California’s last Mexican governor, Pío Pico, was the administrator of Mission San Luis Rey between 1835 and 1840. Pico was not a popular figure among the native people whom he oversaw. According to author Carlos Salomon, “Within six months of his arrival, complaints against Pico began to mount. Aside from grazing his cattle in Temecula and his harsh treatment, he was also accused of squandering mission funds.” In 1836, the Luiseños organized a protest against Pico, but Pico had their leader, Pablo Apis, arrested. Pico remained the administrator of San Luis Rey until 1840 when he was removed by order of Governor Juan Bautista Alvarado. In 1845, Pío Pico became governor of Alta California and remained in office until the U.S. Takeover in 1846.
Pío Pico: Last Governor of Mexican California, by Carlos Salomon
After the American takeover, one of the alcades at San Luis Rey was trapper and explorer Jean Baptiste Charbonneau. Charbonneau was the son of Sacagawea, a Shoshone from what is today Idaho, who helped guide the Lewis and Clark expedition. His father was French Canadian trapper Toussaint Charbonneau, but the young Charbonneau was partly raised by William Clark, who provided for his schooling.
Charbonneau served as a guide for the U.S. Army during the Mexican-American War and was appointed as Alcalde of Mission San Luis Rey in November of 1847 by military governor Richard B. Mason.
Charboneau was Alcalde for less than a year. According to author June Reading, “he resigned and claimed that because of his Indian heritage, others thought him biased when problems arose between the Indians and the other inhabitants of the district.” After leaving San Luis Rey, Charbonneau traveled north to seek gold.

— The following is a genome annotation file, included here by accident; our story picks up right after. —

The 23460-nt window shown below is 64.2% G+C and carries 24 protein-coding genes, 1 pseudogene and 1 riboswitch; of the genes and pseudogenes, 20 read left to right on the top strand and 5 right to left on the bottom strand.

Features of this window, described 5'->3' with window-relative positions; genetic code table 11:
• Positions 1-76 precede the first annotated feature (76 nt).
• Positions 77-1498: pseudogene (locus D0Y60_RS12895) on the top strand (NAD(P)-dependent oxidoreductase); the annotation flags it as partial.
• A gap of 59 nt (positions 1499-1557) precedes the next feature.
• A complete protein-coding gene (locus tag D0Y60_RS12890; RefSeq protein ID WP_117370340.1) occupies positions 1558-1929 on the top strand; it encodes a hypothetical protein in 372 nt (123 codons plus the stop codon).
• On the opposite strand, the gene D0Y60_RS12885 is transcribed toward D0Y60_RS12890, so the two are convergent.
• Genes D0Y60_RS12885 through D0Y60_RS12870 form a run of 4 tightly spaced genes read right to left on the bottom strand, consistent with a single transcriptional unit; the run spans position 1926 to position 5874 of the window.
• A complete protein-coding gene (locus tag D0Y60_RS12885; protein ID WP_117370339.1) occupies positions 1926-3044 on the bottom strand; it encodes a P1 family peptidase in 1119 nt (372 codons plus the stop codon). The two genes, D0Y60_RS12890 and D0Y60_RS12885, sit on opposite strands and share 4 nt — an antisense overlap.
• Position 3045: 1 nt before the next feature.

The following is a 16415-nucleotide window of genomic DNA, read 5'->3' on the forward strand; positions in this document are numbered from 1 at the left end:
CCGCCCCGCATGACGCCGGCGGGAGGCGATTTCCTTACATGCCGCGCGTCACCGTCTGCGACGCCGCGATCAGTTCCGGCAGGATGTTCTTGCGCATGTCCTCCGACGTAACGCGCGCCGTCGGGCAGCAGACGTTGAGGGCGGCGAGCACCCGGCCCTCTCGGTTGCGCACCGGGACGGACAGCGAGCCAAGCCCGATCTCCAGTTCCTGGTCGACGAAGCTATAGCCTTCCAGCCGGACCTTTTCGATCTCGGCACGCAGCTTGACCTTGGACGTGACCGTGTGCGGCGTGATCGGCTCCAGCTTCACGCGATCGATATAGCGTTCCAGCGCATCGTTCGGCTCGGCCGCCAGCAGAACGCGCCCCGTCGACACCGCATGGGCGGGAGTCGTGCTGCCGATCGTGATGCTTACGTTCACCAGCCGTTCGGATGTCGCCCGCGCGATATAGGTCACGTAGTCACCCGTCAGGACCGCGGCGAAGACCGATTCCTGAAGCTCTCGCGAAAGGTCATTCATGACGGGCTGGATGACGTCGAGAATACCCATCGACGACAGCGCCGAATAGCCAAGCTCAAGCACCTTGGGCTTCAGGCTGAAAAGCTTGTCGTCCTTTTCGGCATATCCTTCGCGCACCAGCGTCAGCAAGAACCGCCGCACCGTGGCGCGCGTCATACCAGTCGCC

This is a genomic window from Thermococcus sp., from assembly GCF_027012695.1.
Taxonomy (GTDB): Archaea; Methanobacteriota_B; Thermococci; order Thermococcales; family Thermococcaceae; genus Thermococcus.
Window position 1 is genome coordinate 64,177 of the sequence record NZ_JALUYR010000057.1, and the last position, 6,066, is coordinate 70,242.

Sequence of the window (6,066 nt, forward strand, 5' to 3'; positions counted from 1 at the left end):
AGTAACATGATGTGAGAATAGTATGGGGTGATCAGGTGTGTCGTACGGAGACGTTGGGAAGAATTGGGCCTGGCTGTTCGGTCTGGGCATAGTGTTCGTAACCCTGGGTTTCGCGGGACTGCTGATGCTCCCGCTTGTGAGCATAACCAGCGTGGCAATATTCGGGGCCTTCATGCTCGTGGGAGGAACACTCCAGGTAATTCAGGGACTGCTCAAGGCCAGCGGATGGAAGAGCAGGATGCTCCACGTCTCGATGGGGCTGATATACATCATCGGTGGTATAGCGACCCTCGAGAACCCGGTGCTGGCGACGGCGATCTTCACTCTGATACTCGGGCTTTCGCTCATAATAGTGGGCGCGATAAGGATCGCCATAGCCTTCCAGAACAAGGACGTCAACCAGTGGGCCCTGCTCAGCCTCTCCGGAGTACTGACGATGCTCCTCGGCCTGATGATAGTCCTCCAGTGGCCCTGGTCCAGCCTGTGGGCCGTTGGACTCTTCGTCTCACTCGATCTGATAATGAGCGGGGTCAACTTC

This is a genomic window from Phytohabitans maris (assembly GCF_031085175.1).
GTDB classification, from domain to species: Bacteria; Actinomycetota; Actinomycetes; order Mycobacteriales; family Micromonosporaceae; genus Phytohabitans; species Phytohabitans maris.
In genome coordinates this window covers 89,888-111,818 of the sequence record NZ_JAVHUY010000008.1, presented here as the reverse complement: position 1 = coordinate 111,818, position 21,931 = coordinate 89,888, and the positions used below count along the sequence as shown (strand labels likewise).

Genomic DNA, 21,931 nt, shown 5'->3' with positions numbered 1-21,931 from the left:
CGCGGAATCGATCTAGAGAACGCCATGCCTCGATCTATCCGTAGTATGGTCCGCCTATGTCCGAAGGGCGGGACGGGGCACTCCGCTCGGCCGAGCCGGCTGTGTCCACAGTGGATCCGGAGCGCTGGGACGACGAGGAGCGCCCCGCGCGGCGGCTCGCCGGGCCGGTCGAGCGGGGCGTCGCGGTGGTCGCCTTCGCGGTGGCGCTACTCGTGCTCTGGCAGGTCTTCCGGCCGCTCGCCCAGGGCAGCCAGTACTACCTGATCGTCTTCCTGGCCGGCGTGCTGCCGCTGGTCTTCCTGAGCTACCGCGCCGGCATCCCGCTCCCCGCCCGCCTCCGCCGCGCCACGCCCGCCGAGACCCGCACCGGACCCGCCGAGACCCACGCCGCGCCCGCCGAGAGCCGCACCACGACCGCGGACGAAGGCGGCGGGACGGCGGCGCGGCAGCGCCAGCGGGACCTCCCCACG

Mexican Padres Return
In the 1880s, Mission San Luis Rey was in complete ruins. Although an elderly Luiseño alcalde guarded the church, the sacristy roof had fallen in, and the chapel domes had collapsed. There had been no resident priest since 1846. But in 1892, Franciscan friars returned. They were from Mexico, from the College of Our Lady of Guadalupe in Zacatecas, which had supplied friars to California during Mexican rule. Soon the mission began to be restored under the direction of a friar from Santa Barbara known as Joseph Jeremiah O’Keefe. Although the Zacatecan friars began returning to Mexico in 1903, major restoration continued until 1914.
In the late 1950s, some episodes of the television series Zorro were filmed at Mission San Luis Rey. Zorro, Spanish for “fox,” is the story of a masked rider who battles the unjust rulers of the pueblo of Los Angeles during the days of Spanish rule. His real identity is that of Don Diego de la Vega, the son of a wealthy landowner. Guy Williams played two roles in the series: Don Diego de la Vega, the wealthy landowner’s son, and Zorro, his secret identity who fought against injustice and oppression. In this video, Mission San Luis Rey plays the role of Mission San Gabriel:
- 1815: Present church completed.
- January 17, 1832: Fr. Antonio Peyrí leaves for Rome with Pablo Tac and Agapito Amamix, two Luiseño boys who will study for the priesthood.
- 1846: U.S. Army scout Kit Carson, together with General Kearny and his soldiers, camp on the mission grounds.
- 1865: President Lincoln signs a proclamation restoring the mission to the Bishop of Los Angeles.